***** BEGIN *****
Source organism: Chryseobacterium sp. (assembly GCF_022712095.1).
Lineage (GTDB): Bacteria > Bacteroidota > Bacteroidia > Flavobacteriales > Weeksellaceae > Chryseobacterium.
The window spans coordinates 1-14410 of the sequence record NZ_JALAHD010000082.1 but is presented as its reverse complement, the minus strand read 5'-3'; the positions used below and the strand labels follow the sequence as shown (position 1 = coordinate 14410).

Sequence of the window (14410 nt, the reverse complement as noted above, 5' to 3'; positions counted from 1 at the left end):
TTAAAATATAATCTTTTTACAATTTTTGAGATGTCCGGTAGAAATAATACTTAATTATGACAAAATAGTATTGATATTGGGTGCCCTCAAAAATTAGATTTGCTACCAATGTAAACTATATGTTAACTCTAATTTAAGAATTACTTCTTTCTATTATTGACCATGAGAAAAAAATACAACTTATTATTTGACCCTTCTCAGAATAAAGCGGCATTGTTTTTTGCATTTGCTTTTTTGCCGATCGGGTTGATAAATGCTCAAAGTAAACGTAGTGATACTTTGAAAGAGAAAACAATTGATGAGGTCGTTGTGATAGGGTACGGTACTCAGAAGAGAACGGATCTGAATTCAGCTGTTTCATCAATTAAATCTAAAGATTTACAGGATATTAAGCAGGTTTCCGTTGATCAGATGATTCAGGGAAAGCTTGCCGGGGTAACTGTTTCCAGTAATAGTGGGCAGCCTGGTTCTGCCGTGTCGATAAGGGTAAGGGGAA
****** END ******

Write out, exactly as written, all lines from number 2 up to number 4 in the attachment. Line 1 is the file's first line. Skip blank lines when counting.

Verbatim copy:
Lineage (GTDB): Bacteria > Bacteroidota > Bacteroidia > Flavobacteriales > Weeksellaceae > Chryseobacterium.
The window spans coordinates 1-14410 of the sequence record NZ_JALAHD010000082.1 but is presented as its reverse complement, the minus strand read 5'-3'; the positions used below and the strand labels follow the sequence as shown (position 1 = coordinate 14410).

Sequence of the window (14410 nt, the reverse complement as noted above, 5' to 3'; positions counted from 1 at the left end):